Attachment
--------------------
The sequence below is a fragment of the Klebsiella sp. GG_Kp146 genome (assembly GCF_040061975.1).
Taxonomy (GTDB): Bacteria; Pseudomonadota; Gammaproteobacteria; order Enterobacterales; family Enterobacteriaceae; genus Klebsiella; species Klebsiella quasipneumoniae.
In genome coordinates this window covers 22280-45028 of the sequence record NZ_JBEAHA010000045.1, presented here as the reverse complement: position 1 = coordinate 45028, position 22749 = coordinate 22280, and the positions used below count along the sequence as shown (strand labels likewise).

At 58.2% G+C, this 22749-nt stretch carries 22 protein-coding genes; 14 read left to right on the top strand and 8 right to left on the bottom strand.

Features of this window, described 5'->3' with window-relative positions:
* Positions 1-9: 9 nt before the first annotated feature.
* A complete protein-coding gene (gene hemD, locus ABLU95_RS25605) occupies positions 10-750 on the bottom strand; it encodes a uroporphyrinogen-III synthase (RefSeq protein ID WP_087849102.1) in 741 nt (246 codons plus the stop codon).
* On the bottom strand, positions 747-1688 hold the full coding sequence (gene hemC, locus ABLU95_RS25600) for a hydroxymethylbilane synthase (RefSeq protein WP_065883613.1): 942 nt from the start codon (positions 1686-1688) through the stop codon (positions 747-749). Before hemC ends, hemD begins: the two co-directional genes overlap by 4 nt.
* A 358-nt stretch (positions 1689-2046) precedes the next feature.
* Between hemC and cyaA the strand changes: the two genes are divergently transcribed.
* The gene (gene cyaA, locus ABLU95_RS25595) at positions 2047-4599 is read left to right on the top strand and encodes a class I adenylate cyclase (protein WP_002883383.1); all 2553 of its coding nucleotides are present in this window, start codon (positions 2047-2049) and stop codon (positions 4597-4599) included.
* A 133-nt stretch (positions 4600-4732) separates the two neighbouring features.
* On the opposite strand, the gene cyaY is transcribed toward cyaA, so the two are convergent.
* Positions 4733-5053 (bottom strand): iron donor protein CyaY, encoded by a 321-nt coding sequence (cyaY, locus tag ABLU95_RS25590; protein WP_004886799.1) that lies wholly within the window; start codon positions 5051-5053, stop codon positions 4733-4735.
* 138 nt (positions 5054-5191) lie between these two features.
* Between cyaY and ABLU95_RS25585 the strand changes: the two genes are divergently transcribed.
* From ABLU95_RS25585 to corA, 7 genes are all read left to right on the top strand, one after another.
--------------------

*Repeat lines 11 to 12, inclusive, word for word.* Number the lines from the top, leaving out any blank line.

* The gene (gene cyaA, locus ABLU95_RS25595) at positions 2047-4599 is read left to right on the top strand and encodes a class I adenylate cyclase (protein WP_002883383.1); all 2553 of its coding nucleotides are present in this window, start codon (positions 2047-2049) and stop codon (positions 4597-4599) included.
* A 133-nt stretch (positions 4600-4732) separates the two neighbouring features.